Orioles relievers reportedly attracting trade interest
Baltimore Orioles relief pitcher Paul Fry (51) delivers a ninth inning pitch against the Minnesota Twins at Oriole Park at Camden Yards.  Tommy Gilligan-USA TODAY Sports

Baltimore left-handers Paul Fry and Tanner Scott aren’t household names, but both are drawing ample trade interest as Friday afternoon’s deadline approaches, per both Dan Connolly of The Athletic and Roch Kubatko of MASNsports.com. Right-handers Cole Sulser and Dillon Tate have also drawn some interest, but they’re both controlled four more years after the current season and won’t even be arbitration-eligible until the 2022-23 offseason at the earliest.

The 29-year-old Fry and 27-year-old Scott both offer plenty of club control in their own right. Both pitchers have an additional year of MLB service time over Sulser and Tate, making both arb-eligible this winter and controllable through the 2024 campaign. Either pitcher would make for an affordable upgrade who could impact his new club for several years down the road, and both pitchers have become increasingly appealing as the market context has changed this week.

This summer’s trade market was never particularly deep in high-quality left-handed relief help. But the injury to Minnesota’s Taylor Rogers, recent struggles for Washington’s Brad Hand and the Athletics’ Monday acquisition of Andrew Chafin from the Cubs can only make the pair of Baltimore lefties all the more appealing.

Fry (60 2/3 innings) and Scott (61 innings) have near-identical innings totals over the past two seasons and have been similarly effective, relying on well above-average strikeout and ground-ball rates. Scott’s 2.51 ERA in that time has the edge on Fry’s 3.12 mark, but Fry has the edge in strikeout percentage (31.9 to 30.9) and ground-ball percentage (54.6% to 52.2%). Fry’s walk rate of 10.8% is worse than the league average but considerably lower than Scott’s mark of 14.3%. Scott, however, offers a blazing heater that has averaged 97 mph in 2021 and generates far more swinging strikes than Paul and his 93 mph fastball. It’s easy to see a club dreaming more on Scott’s stuff, but Fry’s demonstrably better control of the strike zone is a major point in his favor.

Naturally, Connolly suggests that there’s a split in other teams’ opinions on the pair of southpaws. Some figure prefer Fry’s less-dynamic repertoire but steadier control. Others will be drawn to Scott’s power arsenal. Kubatko reports that the Phillies, who have several former O’s execs in their front office, have been keeping tabs on the Baltimore bullpen. He also lists the Padres as a possibility.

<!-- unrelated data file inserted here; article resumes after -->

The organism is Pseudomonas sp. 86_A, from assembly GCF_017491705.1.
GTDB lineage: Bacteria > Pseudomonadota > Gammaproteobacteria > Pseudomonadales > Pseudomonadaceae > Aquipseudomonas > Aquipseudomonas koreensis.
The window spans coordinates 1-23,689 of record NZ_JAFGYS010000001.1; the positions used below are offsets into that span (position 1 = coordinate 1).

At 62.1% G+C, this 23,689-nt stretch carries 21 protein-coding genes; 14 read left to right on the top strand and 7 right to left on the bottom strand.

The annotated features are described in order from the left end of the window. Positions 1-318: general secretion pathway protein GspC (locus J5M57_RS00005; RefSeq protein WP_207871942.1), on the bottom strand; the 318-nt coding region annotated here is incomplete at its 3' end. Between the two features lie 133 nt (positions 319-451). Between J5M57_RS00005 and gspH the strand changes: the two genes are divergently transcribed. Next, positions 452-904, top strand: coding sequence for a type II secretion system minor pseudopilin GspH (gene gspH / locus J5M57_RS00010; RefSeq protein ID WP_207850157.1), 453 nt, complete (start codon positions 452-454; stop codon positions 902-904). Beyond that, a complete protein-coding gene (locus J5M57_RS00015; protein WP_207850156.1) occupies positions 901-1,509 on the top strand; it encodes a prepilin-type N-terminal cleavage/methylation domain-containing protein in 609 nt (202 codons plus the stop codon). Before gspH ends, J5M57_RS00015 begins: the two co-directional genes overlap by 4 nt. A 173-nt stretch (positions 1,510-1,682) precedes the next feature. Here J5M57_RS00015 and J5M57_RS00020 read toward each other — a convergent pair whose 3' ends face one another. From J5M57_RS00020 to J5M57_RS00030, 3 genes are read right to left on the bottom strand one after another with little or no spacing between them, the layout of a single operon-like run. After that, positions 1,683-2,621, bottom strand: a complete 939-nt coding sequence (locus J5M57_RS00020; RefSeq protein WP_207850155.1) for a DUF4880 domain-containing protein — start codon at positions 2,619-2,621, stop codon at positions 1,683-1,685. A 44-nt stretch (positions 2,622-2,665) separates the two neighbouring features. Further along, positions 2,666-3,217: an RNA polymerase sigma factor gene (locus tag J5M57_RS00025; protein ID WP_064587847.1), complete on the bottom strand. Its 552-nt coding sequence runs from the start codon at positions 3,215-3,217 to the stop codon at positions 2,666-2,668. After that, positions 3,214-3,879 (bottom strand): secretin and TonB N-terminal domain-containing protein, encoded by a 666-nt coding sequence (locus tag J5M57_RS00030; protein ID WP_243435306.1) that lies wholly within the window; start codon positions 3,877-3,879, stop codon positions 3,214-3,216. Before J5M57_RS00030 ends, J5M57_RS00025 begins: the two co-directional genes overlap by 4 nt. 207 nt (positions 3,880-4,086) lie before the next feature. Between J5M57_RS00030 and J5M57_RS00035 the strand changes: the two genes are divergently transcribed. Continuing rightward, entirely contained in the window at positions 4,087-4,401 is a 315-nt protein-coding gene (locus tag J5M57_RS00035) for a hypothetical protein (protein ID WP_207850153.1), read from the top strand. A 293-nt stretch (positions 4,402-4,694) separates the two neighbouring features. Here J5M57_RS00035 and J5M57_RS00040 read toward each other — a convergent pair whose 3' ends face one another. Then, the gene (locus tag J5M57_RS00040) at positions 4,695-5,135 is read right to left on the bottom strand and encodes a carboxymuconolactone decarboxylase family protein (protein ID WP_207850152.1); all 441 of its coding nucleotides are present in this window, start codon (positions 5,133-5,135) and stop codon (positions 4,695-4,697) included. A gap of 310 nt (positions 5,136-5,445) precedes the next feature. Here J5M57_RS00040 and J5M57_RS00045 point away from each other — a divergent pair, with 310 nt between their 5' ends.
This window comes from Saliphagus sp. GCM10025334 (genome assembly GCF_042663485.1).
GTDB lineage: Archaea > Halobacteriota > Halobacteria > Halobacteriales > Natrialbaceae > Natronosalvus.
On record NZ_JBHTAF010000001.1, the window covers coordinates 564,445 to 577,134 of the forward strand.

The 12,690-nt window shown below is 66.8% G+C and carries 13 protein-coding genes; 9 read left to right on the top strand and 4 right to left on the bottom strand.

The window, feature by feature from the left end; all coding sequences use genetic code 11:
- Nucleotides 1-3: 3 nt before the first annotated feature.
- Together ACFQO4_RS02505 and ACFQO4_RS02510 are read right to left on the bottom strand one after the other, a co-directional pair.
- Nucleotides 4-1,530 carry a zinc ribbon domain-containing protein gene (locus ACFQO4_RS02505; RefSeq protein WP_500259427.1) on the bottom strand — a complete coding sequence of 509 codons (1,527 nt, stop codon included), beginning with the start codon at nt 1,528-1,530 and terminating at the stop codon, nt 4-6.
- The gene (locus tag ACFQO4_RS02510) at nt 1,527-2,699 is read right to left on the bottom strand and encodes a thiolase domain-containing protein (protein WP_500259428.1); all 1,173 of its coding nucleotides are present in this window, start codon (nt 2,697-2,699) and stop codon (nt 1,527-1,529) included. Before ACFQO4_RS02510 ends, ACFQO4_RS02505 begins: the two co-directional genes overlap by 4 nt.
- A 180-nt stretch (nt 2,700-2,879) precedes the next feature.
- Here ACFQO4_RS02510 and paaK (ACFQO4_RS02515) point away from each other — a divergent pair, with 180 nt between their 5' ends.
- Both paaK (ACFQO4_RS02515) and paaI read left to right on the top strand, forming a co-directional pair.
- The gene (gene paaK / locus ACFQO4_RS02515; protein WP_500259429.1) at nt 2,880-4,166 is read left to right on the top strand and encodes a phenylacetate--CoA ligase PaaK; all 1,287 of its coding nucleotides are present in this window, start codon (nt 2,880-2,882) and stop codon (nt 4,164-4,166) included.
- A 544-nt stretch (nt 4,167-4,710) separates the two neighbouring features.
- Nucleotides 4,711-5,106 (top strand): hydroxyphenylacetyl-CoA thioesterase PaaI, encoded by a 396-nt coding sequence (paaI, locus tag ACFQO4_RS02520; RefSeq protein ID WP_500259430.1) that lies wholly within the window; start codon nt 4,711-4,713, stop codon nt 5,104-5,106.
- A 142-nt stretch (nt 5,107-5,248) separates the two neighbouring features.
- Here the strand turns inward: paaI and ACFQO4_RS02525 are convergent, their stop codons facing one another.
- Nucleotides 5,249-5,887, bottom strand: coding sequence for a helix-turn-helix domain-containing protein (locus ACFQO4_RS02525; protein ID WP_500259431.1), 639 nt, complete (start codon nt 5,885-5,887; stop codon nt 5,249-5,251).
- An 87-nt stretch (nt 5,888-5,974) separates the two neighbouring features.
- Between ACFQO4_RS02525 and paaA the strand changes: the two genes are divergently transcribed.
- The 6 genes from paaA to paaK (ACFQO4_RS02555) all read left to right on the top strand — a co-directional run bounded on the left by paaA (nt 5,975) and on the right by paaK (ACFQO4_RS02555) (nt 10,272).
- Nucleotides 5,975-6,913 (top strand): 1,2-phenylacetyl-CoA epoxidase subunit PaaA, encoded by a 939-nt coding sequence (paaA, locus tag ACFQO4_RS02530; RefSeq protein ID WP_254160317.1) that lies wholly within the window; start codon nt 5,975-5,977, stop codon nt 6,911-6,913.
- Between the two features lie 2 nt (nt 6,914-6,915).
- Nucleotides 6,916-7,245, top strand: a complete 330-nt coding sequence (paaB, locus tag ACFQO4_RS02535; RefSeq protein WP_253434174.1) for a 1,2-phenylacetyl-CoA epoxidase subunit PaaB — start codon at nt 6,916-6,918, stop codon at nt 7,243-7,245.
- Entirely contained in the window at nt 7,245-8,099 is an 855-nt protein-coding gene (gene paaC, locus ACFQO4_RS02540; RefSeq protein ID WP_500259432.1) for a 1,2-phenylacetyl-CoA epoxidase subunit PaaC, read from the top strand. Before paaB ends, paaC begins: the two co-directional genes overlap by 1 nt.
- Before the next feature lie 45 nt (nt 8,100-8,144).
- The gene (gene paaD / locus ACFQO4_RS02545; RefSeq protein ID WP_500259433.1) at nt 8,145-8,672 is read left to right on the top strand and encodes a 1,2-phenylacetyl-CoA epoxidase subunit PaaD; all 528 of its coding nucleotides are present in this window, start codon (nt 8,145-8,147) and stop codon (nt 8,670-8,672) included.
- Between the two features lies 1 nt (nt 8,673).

Generally speaking, Fry and Scott are two of the market’s most appealing lefty relievers. The aforementioned Hand is sure to be available as the Nationals pivot to selling, but he’s also earning a $10.5M salary this season and has surrendered eight runs in his past nine innings of work. It’s feasible that the Angels could move veteran Tony Watson, but their deadline direction remains unsettled and he’s a free agent at season’s end. Chasen Shreve, having a solid but unspectacular year in Pittsburgh, would also be a rental. Miami’s Richard Bleier is a quietly effective name who could likely be had in a trade, and even with Rogers down, the Twins have another interesting lefty in Caleb Thielbar. Both Bleier and Thielbar are 34 and lack even average fastball velocity, however.

Fry and Scott arguably offer the best combination of bottom-line results, quality stuff, age and remaining club control on the market at this point. That makes them more expensive in terms of prospects than rental veterans like Hand, Watson or Shreve, of course, but either would be a quality get for a contender’s relief corps.

This article first appeared on MLB Trade Rumors and was syndicated with permission.

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